UPDATE: Read House owner says asbestos investigation issues resolved
Last year, state regulators said they were investigating employee complaints about exposure to asbestos at the Read House in downtown Chattanooga during a $20 million makeover.
UPDATE: The Tennessee Occupational Safety & Health Administration (TOSHA) issued the following statement to Channel 3 regarding the asbestos investigation at The Read House:
"Inside a building the age of The Read House OSHA standards require the owner to assume pipe insulation and other building materials contain asbestos and any work with these materials be conducted in a specific manner to assure employees are protected. A survey of the building did discover some pipe insulation contained asbestos. The material was in a pipe chase that guests would not be exposed to. The presence of this material is very common in buildings constructed during the time the Read House was constructed.
"Tennessee OSHA determined personnel working inside The Read House did not approach maintenance activities with the presumption of the presence of asbestos. The necessary precautions, as required by OSHA standards, were not taken and Tennessee OSHA issued citations and penalties as a result. Tennessee OSHA did not document actual employee exposure to asbestos.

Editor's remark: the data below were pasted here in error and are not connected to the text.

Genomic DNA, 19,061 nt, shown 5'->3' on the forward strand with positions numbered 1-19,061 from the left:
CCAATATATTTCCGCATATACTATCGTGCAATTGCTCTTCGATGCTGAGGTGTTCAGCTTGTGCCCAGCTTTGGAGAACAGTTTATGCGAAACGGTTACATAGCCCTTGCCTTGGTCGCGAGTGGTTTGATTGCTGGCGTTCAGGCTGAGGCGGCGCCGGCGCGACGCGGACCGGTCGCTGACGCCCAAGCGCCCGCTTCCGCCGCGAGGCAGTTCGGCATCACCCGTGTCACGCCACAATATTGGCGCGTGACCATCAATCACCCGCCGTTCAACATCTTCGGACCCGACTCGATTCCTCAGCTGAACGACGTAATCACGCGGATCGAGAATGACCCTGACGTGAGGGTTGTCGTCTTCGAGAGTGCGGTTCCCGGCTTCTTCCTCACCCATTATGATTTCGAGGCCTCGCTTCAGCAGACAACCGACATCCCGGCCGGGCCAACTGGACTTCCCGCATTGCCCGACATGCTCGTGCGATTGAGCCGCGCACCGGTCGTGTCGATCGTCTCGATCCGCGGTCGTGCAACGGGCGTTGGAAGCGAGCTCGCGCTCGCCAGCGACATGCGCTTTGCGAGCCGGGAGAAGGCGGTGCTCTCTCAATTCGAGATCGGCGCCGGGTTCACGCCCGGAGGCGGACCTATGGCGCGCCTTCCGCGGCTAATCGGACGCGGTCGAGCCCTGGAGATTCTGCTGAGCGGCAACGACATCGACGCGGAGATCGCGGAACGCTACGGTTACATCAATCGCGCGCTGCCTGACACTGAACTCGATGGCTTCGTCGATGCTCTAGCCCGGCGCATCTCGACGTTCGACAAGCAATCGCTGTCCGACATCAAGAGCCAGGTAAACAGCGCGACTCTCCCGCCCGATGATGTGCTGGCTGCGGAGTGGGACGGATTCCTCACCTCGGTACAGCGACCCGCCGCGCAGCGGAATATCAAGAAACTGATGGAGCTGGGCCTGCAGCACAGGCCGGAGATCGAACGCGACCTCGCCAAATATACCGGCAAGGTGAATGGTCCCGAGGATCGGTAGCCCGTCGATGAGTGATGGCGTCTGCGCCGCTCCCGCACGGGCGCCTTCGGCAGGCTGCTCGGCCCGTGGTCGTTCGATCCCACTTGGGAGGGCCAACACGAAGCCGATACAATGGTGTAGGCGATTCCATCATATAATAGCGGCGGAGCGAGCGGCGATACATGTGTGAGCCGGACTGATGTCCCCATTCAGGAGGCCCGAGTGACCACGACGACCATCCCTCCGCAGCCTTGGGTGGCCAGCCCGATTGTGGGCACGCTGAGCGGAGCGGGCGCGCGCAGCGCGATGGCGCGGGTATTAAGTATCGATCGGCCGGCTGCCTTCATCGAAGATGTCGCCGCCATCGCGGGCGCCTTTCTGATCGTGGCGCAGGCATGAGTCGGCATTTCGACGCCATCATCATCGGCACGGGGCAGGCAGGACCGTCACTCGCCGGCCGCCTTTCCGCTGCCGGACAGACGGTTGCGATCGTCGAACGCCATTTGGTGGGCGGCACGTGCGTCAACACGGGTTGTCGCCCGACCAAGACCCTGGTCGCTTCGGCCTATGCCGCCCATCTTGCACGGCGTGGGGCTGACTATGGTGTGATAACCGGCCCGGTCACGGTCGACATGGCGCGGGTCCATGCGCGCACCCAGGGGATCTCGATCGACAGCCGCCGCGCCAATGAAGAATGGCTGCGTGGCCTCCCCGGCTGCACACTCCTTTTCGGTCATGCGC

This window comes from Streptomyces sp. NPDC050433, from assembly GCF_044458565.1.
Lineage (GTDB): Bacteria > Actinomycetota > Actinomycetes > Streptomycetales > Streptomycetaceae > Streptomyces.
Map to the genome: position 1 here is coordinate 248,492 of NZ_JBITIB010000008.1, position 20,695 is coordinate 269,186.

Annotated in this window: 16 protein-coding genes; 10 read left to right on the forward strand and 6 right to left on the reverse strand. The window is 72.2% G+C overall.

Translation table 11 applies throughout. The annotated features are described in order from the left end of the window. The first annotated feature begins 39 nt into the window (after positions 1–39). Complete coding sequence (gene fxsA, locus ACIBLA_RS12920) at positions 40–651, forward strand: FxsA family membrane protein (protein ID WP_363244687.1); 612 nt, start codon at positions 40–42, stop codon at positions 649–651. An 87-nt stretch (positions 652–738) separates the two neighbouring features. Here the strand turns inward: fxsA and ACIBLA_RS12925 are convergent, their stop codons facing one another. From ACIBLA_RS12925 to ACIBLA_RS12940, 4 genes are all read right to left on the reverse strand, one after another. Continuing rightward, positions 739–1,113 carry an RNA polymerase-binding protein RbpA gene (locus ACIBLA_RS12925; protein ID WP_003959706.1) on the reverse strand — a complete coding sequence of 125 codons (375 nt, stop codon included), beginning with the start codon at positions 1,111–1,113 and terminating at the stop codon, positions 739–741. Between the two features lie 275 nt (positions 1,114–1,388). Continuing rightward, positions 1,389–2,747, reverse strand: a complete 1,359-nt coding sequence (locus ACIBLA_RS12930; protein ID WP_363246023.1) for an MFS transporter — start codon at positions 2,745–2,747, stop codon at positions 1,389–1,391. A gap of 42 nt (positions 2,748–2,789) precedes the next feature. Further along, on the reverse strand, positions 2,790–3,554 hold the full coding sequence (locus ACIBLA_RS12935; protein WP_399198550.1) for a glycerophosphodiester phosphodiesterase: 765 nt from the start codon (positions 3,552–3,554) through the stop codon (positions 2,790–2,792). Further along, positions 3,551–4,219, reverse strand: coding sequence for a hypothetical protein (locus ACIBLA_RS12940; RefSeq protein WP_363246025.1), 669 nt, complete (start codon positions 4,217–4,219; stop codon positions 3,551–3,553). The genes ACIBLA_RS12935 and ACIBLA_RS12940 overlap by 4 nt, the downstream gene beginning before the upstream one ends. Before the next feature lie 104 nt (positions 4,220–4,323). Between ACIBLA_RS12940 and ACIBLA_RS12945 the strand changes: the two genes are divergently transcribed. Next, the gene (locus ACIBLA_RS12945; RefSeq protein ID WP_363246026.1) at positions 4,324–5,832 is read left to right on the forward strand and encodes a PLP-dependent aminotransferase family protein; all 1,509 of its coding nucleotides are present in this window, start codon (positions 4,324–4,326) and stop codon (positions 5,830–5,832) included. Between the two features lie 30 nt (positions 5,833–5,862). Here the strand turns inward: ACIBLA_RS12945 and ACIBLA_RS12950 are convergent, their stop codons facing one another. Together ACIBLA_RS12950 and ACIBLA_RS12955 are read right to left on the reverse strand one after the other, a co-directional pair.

"The owners of The Read House did not admit to any wrongdoing, but agreed to accept the findings in the interest of settling the inspection with Tennessee OSHA. They agreed to correct each of the items cited and comply with the standards going forward.
"During the conference with the employer, Tennessee OSHA deleted a recordkeeping violation, and associated $500 penalty, for failure to provide the OSHA 300 injury and illness log within 4 hours and reduced the fine for the remaining 11 violations from $4000 to $3510."
PREVIOUS UPDATE: The Read House's owners said Monday they and state environmental officials have resolved issues related to an asbestos investigation and that citations have been downgraded to "other than serious."
The Tennessee Occupational Safety & Health Administration (TOSHA) agreed to eliminate one citation, downgraded all remaining citations, and also reduced fines, according to the property's ownership group.
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